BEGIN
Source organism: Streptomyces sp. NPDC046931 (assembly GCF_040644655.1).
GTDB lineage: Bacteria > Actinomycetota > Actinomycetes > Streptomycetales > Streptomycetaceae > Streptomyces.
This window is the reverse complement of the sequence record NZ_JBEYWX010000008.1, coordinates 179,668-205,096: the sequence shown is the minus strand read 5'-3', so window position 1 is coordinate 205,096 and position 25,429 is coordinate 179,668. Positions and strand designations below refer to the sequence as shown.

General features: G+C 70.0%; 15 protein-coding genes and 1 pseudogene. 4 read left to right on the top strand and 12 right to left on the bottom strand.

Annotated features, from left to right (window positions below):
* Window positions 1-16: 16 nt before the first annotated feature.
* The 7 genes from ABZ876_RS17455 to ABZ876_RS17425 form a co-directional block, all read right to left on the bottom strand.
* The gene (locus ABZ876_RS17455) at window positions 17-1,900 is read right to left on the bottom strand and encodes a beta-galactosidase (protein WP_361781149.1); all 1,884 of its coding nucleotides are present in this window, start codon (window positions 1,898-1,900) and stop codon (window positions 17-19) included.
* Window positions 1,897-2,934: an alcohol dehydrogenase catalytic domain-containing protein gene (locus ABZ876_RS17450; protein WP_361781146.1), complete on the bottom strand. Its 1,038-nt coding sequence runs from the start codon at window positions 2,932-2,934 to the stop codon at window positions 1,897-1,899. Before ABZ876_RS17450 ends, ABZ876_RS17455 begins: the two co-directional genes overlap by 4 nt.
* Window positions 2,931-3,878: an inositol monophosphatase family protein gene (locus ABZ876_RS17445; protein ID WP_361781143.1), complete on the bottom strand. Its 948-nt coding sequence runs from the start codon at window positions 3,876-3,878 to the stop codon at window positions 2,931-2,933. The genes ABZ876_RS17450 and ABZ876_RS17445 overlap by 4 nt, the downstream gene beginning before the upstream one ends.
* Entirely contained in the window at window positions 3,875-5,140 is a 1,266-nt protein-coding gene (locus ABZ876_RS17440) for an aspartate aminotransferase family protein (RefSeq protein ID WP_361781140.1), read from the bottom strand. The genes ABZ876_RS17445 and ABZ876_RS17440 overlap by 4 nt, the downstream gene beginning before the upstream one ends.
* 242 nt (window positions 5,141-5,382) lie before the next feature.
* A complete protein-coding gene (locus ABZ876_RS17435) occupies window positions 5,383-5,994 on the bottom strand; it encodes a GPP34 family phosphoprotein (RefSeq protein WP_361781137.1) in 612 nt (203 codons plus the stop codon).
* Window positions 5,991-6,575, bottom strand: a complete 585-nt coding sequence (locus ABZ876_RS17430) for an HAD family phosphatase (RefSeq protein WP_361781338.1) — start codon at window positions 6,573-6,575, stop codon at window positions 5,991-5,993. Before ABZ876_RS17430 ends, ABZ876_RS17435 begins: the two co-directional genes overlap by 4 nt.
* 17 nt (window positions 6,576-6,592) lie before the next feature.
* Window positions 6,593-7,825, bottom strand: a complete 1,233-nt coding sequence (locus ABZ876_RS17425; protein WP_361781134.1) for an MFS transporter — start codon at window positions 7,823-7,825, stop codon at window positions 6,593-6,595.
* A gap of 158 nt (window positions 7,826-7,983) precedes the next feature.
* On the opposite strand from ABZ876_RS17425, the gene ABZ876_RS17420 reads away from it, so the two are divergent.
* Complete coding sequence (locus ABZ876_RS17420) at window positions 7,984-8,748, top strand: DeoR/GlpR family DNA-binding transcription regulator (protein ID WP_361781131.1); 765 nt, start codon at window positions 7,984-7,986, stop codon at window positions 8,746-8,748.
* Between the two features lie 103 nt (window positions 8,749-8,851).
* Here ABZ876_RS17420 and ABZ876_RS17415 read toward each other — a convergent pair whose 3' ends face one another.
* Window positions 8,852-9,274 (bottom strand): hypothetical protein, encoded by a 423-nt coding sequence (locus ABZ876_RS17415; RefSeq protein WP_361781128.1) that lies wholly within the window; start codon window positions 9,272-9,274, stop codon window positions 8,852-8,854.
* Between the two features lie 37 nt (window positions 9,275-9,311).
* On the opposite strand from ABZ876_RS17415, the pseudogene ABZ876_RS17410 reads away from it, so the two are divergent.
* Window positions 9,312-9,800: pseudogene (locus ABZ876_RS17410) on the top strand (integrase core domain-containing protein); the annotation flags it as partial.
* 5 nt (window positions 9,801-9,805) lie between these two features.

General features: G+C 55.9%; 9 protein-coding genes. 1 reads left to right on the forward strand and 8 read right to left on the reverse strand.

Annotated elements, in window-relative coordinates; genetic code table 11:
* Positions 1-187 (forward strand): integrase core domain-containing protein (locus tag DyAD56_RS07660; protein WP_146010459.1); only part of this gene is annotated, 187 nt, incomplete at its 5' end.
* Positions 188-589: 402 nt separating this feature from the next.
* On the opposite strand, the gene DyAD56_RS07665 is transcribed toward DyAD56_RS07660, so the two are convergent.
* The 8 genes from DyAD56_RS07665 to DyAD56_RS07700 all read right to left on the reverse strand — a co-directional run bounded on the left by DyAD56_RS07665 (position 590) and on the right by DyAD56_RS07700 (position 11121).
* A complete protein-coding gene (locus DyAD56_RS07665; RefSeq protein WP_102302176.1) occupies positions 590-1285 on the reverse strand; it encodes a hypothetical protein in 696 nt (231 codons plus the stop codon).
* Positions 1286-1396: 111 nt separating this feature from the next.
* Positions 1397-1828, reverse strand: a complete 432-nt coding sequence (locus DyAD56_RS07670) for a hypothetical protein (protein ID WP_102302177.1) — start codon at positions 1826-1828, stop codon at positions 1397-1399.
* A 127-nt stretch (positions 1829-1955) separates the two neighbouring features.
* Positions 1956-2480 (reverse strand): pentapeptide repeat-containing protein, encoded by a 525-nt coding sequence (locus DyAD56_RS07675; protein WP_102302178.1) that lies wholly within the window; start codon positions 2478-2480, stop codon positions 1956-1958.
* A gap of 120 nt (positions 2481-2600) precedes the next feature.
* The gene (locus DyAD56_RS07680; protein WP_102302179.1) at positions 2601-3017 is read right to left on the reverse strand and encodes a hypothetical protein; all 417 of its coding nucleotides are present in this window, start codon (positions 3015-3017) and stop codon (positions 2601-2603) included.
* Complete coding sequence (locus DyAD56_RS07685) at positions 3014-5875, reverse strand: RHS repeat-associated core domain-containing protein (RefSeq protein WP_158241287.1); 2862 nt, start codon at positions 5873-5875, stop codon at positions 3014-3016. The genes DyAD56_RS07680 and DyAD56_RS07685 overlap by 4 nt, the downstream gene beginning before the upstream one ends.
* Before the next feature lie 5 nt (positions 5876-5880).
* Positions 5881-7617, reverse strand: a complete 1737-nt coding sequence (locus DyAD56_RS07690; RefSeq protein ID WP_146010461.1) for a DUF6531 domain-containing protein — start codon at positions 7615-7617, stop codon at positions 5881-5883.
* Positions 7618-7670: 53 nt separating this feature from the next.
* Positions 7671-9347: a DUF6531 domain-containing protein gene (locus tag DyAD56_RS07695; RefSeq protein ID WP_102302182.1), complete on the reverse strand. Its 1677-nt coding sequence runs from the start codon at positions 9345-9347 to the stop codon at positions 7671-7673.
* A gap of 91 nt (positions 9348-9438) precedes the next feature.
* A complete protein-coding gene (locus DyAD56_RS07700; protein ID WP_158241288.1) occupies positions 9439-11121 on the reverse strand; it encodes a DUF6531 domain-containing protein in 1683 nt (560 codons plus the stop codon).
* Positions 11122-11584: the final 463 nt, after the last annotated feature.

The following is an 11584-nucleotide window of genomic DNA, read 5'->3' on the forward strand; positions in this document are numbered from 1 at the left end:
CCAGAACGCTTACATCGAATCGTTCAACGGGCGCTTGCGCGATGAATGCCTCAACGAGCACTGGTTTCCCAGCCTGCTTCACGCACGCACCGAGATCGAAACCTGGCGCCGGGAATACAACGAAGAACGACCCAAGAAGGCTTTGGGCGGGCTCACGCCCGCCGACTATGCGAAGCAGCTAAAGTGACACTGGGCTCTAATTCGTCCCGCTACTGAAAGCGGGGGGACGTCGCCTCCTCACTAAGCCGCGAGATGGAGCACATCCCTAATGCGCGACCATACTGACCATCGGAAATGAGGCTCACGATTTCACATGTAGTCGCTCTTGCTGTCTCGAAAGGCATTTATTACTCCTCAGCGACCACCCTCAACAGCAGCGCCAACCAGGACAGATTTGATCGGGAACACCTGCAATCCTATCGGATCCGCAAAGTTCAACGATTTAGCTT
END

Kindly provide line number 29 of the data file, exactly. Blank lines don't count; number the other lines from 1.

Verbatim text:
* Positions 1-187 (forward strand): integrase core domain-containing protein (locus tag DyAD56_RS07660; protein WP_146010459.1); only part of this gene is annotated, 187 nt, incomplete at its 5' end.